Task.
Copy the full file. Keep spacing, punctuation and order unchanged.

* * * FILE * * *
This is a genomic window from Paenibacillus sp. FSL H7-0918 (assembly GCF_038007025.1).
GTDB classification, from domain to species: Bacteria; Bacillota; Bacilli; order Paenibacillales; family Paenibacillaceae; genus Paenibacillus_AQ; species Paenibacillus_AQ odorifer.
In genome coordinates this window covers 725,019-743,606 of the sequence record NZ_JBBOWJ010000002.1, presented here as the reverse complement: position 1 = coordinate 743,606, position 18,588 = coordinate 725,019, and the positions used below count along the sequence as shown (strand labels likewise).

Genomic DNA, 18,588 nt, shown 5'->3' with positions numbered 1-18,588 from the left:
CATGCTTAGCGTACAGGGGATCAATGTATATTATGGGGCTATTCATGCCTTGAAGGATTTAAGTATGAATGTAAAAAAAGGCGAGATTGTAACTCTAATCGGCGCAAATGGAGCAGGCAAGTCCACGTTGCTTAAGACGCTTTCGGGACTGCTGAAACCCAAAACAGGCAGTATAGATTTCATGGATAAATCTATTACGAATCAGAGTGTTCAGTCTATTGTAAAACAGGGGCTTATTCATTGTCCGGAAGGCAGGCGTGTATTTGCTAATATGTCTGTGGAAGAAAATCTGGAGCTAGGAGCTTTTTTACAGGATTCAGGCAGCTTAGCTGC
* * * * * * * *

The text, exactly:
This is a genomic window from Paenibacillus sp. FSL H7-0918 (assembly GCF_038007025.1).
GTDB classification, from domain to species: Bacteria; Bacillota; Bacilli; order Paenibacillales; family Paenibacillaceae; genus Paenibacillus_AQ; species Paenibacillus_AQ odorifer.
In genome coordinates this window covers 725,019-743,606 of the sequence record NZ_JBBOWJ010000002.1, presented here as the reverse complement: position 1 = coordinate 743,606, position 18,588 = coordinate 725,019, and the positions used below count along the sequence as shown (strand labels likewise).

Genomic DNA, 18,588 nt, shown 5'->3' with positions numbered 1-18,588 from the left:
CATGCTTAGCGTACAGGGGATCAATGTATATTATGGGGCTATTCATGCCTTGAAGGATTTAAGTATGAATGTAAAAAAAGGCGAGATTGTAACTCTAATCGGCGCAAATGGAGCAGGCAAGTCCACGTTGCTTAAGACGCTTTCGGGACTGCTGAAACCCAAAACAGGCAGTATAGATTTCATGGATAAATCTATTACGAATCAGAGTGTTCAGTCTATTGTAAAACAGGGGCTTATTCATTGTCCGGAAGGCAGGCGTGTATTTGCTAATATGTCTGTGGAAGAAAATCTGGAGCTAGGAGCTTTTTTACAGGATTCAGGCAGCTTAGCTGC